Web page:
Earlier this year, a video of St. Louis reporter Kevin Killeen lamenting the month of February went viral. “February is the worst month of the year, but it’s an honest month,” Killeen declares before offering an array of darkly pithy observations. February “doesn’t hold up life any better than it really is” and is like “something great happened here but it’s over with.” Then there’s my favorite: “Something that’s been bothering you for a long time is out there… you can almost see the shape of it, when all the color is gone and life is stripped down to the starkness of February.”
Killeen’s conclusion? February is “bleak, honest, and it just tells you the way it really is.”
As someone who was born in February, and had numerous birthday parties canceled because of the month’s treacherous weather, I heartily endorse Killeen’s observations. But as someone who (A) has a perennially melancholy bent and (B) experiences a sort of reverse SAD during the bright, warm months of summer, Killeen’s observations actually capture what I love about February. The endless grey skies, bare trees, and near-constant chill can be dreary, but they’re imbued with a melancholy beauty that creates a longing for something no summer day can meet, no matter how bright and warm it might be.
In other words, February was the perfect time to begin listening to Really Early, Really Late, the latest album from Yorkshire’s The Declining Winter — and also their finest album to date. When I reviewed the album’s first single, I said the band’s music possessed an “elegant dreariness” that’s perfectly suited for the stark, tedious days between Christmas and the spring thaw. “Elegant dreariness” may sound like an oxymoron or back-handed compliment, but Richard Adams and his various collaborators really do find beauty in the doldrums through striking, even abstract natural imagery (“Song of the Moor Fire”) and the lush, slow-burning arrangements that characterize songs like “The Darkening Way,” “Project Row Houses,” and “This Heart Beats Black.”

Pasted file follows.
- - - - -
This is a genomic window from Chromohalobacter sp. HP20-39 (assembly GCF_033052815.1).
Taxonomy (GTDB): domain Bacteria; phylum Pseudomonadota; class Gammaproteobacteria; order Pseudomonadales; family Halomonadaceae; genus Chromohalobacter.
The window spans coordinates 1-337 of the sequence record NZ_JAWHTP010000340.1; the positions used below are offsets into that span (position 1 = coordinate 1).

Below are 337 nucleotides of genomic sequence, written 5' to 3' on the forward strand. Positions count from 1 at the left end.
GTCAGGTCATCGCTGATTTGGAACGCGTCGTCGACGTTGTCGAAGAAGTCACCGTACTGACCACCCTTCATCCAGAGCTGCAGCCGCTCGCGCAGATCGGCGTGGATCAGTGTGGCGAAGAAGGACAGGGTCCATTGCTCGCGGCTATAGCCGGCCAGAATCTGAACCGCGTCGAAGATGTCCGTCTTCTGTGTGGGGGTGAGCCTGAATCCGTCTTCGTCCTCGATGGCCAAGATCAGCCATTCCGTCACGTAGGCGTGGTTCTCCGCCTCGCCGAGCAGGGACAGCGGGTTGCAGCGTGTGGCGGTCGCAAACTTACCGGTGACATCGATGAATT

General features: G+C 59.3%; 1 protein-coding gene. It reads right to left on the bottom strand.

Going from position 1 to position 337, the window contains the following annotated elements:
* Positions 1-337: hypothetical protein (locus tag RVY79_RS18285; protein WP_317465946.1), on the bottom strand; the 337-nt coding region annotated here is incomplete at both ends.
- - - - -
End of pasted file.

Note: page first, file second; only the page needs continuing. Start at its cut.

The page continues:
The songs on Really Early, Really Late often follow the same pattern, with Adams plucking out a stark-yet-pastoral melody on his acoustic guitar or spinning up some gauzy, rainswept ambient drift. Additional elements are slowly woven into the songs as they unfold: plaintive string arrangements courtesy of Sarah Kemp (Brave Timbers) and Peter Hollo (Tangents); shimmering guitar filigrees from epic45’s Ben Holton; dub-influenced basslines; mournful horns, clattering and shuffling percussion; and of course, Adams’ own resigned sigh of a voice. The songs eventually achieve a sort of critical melancholy mass before fading away in a haunting fashion.
In the hands of a lesser artist, this sort of musical progression could quickly become dull and tedious, an exercise in monotonous miserablism. But Adams has been crafting this sort of music for nearly thirty years now, going all the way back to Hood’s earliest albums (e.g., 1998’s Rustic Houses Forlorn Valleys), and he’s become very, very good at it. This is particularly evident on headphones, which allow you to really enjoy the songs’ numerous layers and the intricate interlacing of their various elements — especially on the album’s longer, more expansive pieces like the title track and “How to Be Disillusioned.”
Beneath all of the sonic layers, though, is an emotional intensity that belies the music’s melancholy. On “The Darkening Way,” Adams sings of “the cold rainy moor [and] silent hills” before concluding that “I remain there still… with her” — a line that grows in significance once you know that Adams’ mother passed away last April from cancer. Otherwise mopey lyrics like “The classic reach around/The classic bringing down/Is all we know” and observations about “hopeless lives lived in silence” thus take on additional emotional clarity — and even exude a certain sense of compassion.
Really Early, Really Late ends with “…Let These Words of Love Become the Lamps That Light Your Way,” a ghostly ballad that finds Adam calmly (or maybe resignedly, or maybe both) declaring that “The world is sad/We know that/But don’t be scared/There’s hope left.” Mere miserablism this most certainly is not, even as the song fades away amidst the sounds of a thunderstorm. Rather, along with the rest of Really Early, Really Late, it’s poignant in a way that’ll put you right back into a February state of the mind regardless of the season — and I mean that in the best possible way.